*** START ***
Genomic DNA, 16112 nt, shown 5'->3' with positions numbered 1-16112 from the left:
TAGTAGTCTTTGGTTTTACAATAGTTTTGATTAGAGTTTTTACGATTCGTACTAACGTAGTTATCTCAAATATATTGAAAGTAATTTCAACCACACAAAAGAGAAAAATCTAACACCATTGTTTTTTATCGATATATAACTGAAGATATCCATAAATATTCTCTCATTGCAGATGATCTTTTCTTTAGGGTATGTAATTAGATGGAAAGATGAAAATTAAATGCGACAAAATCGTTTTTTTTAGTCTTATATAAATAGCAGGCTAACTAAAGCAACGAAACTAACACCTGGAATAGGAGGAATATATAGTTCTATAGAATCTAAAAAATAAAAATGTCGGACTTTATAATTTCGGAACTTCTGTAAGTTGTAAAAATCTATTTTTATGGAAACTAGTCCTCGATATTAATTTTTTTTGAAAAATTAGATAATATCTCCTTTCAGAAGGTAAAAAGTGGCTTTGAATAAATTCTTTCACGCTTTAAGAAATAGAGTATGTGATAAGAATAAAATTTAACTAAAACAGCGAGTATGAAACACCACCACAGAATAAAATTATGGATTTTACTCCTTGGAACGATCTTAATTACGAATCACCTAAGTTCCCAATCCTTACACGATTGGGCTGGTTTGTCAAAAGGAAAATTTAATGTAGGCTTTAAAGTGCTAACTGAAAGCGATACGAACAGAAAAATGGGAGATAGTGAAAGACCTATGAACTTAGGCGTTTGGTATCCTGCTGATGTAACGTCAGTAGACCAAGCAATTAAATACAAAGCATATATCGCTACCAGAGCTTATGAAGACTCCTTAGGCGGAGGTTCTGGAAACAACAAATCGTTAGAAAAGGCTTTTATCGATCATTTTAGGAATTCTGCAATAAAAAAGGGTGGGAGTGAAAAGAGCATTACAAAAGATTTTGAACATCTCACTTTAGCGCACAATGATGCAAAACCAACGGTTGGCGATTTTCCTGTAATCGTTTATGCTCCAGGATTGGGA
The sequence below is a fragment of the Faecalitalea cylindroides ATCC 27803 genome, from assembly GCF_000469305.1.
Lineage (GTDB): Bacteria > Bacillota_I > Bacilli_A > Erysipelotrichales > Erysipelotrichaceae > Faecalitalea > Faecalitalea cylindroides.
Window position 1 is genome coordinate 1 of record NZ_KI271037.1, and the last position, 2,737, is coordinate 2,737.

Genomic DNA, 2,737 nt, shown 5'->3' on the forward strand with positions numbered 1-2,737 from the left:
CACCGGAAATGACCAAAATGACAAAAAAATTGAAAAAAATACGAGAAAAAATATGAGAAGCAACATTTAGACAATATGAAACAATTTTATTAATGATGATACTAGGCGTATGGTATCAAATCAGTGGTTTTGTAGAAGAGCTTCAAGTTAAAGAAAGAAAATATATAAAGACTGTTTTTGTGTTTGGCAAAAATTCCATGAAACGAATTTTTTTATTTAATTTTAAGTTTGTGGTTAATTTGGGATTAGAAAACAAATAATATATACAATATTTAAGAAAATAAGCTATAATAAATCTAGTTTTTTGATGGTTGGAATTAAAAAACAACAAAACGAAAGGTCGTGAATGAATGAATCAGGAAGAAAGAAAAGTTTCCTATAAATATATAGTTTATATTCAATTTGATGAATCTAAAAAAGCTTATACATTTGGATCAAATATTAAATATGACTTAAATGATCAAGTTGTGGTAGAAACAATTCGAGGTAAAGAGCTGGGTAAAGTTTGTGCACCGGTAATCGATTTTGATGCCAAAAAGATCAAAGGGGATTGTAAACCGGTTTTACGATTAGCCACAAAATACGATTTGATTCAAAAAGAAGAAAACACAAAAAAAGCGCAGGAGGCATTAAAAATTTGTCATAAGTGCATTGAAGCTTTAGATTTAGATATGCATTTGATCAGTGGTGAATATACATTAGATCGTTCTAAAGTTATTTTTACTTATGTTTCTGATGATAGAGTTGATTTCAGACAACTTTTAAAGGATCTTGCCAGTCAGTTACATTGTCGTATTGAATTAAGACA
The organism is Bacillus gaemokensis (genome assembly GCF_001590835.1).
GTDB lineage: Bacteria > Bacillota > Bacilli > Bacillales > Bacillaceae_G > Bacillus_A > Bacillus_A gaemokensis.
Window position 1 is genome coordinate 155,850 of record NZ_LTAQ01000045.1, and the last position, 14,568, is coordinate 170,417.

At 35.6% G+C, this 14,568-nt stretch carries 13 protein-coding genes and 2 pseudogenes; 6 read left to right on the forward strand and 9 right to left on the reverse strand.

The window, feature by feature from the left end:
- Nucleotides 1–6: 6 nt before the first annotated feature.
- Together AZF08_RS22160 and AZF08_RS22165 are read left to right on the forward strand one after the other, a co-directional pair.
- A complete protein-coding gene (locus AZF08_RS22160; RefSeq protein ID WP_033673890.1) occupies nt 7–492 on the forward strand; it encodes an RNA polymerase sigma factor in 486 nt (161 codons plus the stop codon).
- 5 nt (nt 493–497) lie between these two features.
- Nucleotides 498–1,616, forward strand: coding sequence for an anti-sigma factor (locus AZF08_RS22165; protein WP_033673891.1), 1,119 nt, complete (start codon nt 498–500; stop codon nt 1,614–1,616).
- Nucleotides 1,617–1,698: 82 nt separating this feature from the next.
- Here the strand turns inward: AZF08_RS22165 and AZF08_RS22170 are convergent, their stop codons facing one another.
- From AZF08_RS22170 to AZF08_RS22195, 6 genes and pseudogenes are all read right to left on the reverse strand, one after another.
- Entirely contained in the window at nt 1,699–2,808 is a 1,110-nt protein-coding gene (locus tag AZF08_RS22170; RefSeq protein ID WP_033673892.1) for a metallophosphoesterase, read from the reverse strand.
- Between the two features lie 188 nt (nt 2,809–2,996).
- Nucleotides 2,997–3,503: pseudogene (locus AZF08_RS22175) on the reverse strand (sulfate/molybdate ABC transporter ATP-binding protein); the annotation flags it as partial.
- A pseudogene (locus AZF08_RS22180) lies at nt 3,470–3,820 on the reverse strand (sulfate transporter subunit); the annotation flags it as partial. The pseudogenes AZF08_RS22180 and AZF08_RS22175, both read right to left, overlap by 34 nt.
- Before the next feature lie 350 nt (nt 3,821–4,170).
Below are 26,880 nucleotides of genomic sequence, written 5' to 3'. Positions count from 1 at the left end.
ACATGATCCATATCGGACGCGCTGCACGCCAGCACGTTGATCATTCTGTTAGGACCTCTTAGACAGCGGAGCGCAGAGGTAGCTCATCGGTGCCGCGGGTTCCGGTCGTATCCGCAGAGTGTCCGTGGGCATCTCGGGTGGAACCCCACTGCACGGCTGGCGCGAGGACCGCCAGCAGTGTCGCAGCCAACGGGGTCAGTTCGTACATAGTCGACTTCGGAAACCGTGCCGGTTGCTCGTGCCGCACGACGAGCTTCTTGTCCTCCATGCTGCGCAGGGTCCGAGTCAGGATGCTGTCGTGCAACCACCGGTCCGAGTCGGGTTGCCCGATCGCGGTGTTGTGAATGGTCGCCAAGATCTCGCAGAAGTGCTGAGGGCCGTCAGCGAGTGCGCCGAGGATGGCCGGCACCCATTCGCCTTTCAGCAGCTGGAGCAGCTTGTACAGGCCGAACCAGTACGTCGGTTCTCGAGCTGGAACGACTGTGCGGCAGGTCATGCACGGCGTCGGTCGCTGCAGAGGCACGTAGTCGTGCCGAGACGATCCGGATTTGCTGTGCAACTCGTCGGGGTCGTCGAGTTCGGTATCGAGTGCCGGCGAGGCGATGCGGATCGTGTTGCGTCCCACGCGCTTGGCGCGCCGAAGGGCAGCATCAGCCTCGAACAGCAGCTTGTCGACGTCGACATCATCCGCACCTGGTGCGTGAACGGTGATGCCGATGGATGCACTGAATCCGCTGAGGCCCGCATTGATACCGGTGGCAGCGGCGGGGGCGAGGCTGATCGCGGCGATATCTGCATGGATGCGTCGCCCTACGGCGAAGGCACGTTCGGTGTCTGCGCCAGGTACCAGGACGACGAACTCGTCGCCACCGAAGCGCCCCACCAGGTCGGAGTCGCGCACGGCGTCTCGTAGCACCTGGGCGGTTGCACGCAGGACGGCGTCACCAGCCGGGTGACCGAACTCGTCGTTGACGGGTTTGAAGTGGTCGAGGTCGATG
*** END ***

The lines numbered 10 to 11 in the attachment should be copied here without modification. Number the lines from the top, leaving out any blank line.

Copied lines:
Window position 1 is genome coordinate 155,850 of record NZ_LTAQ01000045.1, and the last position, 14,568, is coordinate 170,417.

At 35.6% G+C, this 14,568-nt stretch carries 13 protein-coding genes and 2 pseudogenes; 6 read left to right on the forward strand and 9 right to left on the reverse strand.